You win some, you lose some

I made a post earlier about shaming, in particular classics shaming – for those of you who haven’t read it, I’m essentially talking about those few individuals who feel it’s their duty to ‘shame’ other people for not having read certain books. For example, what are considered ‘classics’, or the canon etc etc. We’re talking Gatsby, Pride and Prejudice, Great Expectations, and so on.

As a Classical Studies with English student, I feel ridiculously guilty for not having read some books. Which is stupid, because there are millions of books and who the hell can read every single one? Anyway, I decided that I’d gradually make my way through (and by gradually, I mean gradually) a few certain books deemed ‘classic’. I started with Wuthering Heights and, thanks to a well-timed university module, I’ve just finished Frankenstein. Neither were what I expected.

I’m a sucker for a good romance. Don’t you deny it, a little mush is good for the soul (and the heart, surprise, surprise). So I chose to start with Wuthering Heights, knowing very little other than the fact that Heathcliff is a hunk and there is a fantastic Kate Bush song (and let’s not forget the dance).

What I read was not this. I did not read about a gallant male lead who was wonderful, attractive and who incites me to say ‘Oh, I love you, Heathcliff‘. No. I read about an abusive arse of a man who is shown to actually beat a girl. Beat. And he also beats a boy. Beats. He locks Cathy’s daughter in a room and refuses to let her leave until she does what he wants. He is horrible, abusive and, I’m sorry, but just plain awful. WHY DO PEOPLE LIKE THIS GUY? This isn’t romantic! This is barely friendship! When is a man who beats people romantic? No, I’m sorry, but this is one classic that I just couldn’t enjoy for that sole reason. I went in expecting a love story, and left with a tale of abuse. The writing is beautiful, I can’t deny that, but Heathcliff is not.

I approached the next classic with trepidation. Frankenstein. Oh boy. I know the stereotype images of a square headed monster coloured green all stitched together. Once again, I had no clue what to expect. Once again, how I felt at the end was the exact opposite of my expectations. Wuthering Heights wasn’t a good time for me. Frankenstein was one of the best. I adored every page. The writing, the story, the later analysis I did in class on the relation to the myth of Prometheus. It was pure class and I wish I had read it sooner so I could have gushed about it sooner. Frankenstein and his monster, his creature, were so complex and interesting and just so different. They had motives that I could understand; the wish to create, to discover, to find love, to find a place to belong (cue music from the Disney Hercules soundtrack). It was just perfect.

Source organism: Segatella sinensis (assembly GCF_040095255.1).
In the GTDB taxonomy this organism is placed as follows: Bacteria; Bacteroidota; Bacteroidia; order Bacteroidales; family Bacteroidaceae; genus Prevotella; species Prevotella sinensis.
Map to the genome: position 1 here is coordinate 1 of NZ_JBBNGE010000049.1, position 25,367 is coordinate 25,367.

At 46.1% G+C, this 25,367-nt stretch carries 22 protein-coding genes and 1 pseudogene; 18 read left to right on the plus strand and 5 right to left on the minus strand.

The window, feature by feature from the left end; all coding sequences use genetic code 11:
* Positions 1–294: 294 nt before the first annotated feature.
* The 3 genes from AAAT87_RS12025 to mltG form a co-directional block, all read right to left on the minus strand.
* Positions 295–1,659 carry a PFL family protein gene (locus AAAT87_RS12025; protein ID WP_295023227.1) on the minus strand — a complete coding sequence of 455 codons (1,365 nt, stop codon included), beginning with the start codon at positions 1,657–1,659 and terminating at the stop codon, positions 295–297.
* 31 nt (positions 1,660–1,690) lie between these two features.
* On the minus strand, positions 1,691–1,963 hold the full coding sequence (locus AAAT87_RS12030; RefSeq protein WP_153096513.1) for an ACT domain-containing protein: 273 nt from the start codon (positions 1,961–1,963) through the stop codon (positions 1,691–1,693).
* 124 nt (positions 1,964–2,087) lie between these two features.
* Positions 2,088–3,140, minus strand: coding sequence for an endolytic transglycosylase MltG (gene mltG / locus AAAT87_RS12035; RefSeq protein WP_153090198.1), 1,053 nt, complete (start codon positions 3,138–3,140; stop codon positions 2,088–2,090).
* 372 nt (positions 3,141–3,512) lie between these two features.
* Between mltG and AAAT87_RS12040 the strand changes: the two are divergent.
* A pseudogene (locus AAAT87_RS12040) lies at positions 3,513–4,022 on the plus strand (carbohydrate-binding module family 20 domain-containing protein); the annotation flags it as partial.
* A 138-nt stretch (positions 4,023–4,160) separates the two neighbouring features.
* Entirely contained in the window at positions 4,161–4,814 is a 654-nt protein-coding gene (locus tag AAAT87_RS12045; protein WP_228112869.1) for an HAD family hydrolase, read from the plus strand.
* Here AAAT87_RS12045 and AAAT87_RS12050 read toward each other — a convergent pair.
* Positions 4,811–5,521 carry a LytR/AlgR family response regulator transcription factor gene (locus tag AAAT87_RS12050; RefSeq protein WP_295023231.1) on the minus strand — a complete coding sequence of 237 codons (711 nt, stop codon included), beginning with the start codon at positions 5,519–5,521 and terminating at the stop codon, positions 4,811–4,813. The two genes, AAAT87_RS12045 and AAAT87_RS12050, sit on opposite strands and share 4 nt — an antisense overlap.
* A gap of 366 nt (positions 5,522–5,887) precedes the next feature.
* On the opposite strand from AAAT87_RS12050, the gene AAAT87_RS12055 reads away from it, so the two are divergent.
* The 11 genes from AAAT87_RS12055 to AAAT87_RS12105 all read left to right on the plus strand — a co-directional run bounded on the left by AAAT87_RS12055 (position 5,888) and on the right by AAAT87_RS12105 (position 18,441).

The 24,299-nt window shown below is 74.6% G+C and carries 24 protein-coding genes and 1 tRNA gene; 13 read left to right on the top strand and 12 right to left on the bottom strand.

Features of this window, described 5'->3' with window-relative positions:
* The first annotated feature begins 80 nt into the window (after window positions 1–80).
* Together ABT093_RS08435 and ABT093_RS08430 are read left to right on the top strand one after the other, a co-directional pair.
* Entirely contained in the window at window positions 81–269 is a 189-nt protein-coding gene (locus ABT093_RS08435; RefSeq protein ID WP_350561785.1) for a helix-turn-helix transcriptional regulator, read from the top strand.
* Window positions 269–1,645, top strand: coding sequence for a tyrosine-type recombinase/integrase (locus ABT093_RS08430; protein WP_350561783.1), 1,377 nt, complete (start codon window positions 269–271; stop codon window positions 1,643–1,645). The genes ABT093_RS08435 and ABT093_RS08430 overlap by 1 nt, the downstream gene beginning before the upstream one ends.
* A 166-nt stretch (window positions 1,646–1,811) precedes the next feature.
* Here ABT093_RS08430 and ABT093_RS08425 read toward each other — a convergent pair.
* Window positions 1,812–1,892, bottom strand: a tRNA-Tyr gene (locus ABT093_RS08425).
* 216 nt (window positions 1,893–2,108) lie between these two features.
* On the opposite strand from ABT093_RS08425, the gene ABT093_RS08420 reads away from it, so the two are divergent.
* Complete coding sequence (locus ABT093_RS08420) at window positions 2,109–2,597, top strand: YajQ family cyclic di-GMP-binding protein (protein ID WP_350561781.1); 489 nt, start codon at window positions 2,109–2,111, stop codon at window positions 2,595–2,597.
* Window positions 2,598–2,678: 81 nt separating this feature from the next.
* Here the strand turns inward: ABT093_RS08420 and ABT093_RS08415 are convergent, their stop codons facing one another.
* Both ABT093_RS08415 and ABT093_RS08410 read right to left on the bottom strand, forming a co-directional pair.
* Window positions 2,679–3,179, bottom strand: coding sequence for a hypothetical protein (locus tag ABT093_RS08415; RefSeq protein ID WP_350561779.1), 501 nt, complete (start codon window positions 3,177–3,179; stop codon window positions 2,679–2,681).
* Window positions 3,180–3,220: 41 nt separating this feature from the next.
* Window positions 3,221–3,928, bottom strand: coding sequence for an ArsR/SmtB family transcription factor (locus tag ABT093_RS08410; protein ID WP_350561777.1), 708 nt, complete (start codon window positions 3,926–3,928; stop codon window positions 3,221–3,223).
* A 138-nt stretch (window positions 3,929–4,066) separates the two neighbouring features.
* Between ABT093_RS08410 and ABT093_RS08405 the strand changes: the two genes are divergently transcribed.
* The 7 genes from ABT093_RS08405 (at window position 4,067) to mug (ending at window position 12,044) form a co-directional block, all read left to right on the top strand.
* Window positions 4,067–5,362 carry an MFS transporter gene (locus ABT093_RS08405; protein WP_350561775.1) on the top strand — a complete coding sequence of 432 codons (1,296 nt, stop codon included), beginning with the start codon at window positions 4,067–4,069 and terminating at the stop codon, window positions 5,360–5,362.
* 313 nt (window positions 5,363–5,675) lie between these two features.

So, you win some and you lose some with classics. You might feel like you’re obligated to like them, but I’ve discovered first hand that this isn’t the case. Wuthering Heights wasn’t really up my street, so what? Frankenstein is one of my favourite reads of this year – and not just because it meant that when I read Vicious by V.E Schwab I understood references to it.

Moral of the story (/stories), try something different and you might find that you like it – or hate it, but then you can write a blog about it and get out all those pesky feelings.

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Book Shaming

I love reading. I think we’ve established that. I love books, I love talking about them to the point I’ve set up a blog about it and I want to one day write them. When other people talk about loving books, I love that even more. Sharing your love for a book with someone is so wonderful it’s hard to describe, but it fills me with joy – it’s one of the reasons why I love working in a bookshop. Books to me mean happiness and lots of good, positive vibes. This is why I absolutely hate it when people create a negative out of them.